OEMs also apply to component manufacturers, such as Bosch, BBS, NGK, Pagid, Ferodo, etc. Identical products, such as spark plugs, may be supplied though official franchised dealers in appropriately branded packaging (Volkswagen, General Motors, etc). The same product may be supplied through general auto retail outlets (in the UK - Halfords, A1 Motor Stores, etc), or 'trade' motor factors (UK - Euro Car Parts, APD) in the manufacturer's original branded packaging."

So we use the term OEM in two different meanings. Here's more:

"When a company purchases products or components from another company and resells the products or components with the purchasing company's name or logo on them (usually, but not always as part of a product), the company that resells the product is called the OEM.[1][2][3] For example, when IBM purchased Tandon floppy drives for IBM's original PC, IBM sold the floppy drive to the end user via sales of IBM's PC, and IBM was called the OEM in relation to the Tandon floppy drive. However, in another common usage, Tandon would be called the OEM.[4][5]

According to Search Data Center, the former meaning (the reseller is the OEM) is the modern meaning, and the latter meaning (the manufacturer is the OEM) is a holdover from an older usage.[6]."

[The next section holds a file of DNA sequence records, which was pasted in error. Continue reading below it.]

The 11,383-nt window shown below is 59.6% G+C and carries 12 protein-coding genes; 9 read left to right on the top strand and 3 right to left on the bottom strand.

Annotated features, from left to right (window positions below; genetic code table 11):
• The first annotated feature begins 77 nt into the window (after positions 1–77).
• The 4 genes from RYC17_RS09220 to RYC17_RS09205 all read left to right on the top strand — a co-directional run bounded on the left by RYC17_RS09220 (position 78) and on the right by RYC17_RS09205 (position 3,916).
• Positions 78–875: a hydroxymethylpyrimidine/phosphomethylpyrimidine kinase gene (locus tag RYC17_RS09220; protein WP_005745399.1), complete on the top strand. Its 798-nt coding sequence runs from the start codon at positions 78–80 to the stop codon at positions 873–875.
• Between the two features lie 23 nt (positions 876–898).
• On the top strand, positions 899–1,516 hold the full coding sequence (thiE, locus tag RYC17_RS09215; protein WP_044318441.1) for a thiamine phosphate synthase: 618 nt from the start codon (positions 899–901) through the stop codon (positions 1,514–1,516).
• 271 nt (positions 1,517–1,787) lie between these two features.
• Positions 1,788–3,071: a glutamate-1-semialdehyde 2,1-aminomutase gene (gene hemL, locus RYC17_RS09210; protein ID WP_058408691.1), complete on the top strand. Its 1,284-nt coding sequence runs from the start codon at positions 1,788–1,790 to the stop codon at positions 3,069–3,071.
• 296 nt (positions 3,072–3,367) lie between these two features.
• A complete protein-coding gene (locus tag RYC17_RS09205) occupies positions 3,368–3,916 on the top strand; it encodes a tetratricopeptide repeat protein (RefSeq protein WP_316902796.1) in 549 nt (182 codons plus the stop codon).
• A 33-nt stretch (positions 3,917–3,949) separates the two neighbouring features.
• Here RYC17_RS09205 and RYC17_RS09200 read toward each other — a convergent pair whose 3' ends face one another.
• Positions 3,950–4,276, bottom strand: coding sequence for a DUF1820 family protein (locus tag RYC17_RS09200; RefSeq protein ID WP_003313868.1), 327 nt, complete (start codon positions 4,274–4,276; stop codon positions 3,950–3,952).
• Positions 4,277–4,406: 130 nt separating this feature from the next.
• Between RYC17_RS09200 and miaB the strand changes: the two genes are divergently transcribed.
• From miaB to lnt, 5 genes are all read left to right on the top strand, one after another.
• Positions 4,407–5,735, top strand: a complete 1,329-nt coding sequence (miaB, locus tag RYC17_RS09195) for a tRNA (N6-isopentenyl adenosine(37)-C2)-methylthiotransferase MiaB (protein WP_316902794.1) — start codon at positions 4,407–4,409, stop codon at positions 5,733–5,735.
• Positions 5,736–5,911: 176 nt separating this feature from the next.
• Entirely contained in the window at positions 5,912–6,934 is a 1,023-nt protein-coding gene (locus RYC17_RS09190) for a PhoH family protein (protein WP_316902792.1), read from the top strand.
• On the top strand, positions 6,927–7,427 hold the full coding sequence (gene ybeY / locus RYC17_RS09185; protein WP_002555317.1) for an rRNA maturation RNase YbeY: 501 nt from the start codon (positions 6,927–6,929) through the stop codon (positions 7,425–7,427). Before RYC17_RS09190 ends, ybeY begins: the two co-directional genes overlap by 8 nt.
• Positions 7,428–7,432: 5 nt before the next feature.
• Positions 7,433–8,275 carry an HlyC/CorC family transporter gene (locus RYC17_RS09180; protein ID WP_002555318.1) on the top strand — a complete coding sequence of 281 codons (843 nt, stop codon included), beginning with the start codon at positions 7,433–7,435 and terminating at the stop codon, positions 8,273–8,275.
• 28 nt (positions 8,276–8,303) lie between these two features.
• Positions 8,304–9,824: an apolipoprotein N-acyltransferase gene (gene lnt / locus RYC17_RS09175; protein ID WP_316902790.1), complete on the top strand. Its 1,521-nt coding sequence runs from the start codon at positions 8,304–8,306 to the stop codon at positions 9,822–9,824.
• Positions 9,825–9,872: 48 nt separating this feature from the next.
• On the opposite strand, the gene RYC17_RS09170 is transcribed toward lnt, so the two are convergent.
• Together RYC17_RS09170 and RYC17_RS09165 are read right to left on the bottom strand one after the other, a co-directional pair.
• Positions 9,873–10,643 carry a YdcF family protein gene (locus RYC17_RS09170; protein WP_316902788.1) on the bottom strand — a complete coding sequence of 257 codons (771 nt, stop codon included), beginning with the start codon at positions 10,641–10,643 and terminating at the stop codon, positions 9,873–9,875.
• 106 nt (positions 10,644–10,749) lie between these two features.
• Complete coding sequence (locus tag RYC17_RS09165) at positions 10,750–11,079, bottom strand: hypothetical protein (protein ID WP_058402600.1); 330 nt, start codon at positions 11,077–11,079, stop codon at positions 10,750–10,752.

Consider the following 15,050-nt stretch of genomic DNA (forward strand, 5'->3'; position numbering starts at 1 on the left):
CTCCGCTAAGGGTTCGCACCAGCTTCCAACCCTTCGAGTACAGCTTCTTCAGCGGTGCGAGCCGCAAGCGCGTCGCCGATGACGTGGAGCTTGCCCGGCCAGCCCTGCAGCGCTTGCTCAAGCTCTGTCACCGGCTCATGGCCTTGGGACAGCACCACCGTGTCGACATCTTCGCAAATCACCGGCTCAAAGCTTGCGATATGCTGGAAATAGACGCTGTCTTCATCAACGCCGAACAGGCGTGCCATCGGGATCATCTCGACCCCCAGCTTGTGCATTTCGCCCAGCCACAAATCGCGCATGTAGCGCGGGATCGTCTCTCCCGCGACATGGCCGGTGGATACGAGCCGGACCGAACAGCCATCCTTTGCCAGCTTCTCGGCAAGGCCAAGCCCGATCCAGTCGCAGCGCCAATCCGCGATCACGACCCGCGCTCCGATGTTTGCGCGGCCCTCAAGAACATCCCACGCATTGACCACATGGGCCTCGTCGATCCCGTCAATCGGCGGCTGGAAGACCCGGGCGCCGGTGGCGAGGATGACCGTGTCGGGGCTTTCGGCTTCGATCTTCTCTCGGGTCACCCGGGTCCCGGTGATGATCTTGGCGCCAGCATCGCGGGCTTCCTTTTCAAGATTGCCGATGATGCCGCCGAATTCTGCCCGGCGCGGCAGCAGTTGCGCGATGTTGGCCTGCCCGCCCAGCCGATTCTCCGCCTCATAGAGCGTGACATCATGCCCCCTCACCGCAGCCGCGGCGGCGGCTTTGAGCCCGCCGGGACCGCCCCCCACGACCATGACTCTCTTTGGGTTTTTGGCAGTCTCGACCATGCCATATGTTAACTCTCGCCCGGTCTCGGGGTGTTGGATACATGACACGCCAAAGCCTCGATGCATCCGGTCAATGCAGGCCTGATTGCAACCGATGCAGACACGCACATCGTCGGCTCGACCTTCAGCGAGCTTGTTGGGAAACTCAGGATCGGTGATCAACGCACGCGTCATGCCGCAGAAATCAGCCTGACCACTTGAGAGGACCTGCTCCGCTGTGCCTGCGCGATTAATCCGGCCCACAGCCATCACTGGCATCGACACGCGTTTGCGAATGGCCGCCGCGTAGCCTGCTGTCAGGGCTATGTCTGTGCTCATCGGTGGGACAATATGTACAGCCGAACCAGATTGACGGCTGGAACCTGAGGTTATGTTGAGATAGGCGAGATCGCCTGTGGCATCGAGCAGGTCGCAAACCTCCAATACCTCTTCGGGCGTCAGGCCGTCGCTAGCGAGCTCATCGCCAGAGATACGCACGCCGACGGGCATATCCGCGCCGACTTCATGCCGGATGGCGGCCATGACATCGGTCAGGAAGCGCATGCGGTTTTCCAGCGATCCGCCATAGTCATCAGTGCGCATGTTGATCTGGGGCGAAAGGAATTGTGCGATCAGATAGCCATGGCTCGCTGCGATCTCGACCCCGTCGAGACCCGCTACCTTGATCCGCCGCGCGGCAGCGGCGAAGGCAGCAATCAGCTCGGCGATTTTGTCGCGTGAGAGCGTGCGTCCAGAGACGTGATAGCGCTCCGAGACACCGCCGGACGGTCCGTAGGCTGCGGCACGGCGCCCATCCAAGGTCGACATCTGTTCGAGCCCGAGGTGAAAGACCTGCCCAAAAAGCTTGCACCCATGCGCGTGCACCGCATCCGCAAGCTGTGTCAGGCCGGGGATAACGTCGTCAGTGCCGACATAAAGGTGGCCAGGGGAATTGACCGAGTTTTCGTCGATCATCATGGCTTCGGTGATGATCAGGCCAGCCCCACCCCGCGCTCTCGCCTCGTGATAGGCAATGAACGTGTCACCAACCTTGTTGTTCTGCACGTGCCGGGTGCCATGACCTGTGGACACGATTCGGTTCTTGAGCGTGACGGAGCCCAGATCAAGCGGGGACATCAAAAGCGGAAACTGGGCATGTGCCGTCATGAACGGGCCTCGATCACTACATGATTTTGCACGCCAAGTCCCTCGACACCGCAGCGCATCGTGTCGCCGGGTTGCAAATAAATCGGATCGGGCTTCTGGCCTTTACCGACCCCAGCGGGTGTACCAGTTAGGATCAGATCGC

all of the above on OEMs are from:
http://en.wikipedia.org/wiki/Original_Equipment_Manufacturer


Obviously I don't know the rest of your document, but the ambiguity in terminology may also be the key in the explaination why "many companies in automotive industry describe themselves as tier-one supplier".

Kornelia Robertson
United States
Local time: 10:20
Specializes in field
Native speaker of: Native in HungarianHungarian

Peer comments on this answer (and responses from the answerer)
agree  Reza Mohammadnia
11 days
  -> Thank you!
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Voters for reclassification
as
PRO / non-PRO
PRO (3): David Moore, Zoya Nayshtut, Kornelia Robertson


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Changes made by editors
Apr 1, 2008 - Changes made by Steffen Walter:
Term askedTIER-ONE SUPPLIER » tier-one supplier
Field (write-in)AUTOMOTIVE » (none)
Mar 22, 2008 - Changes made by Kornelia Robertson:
LevelNon-PRO » PRO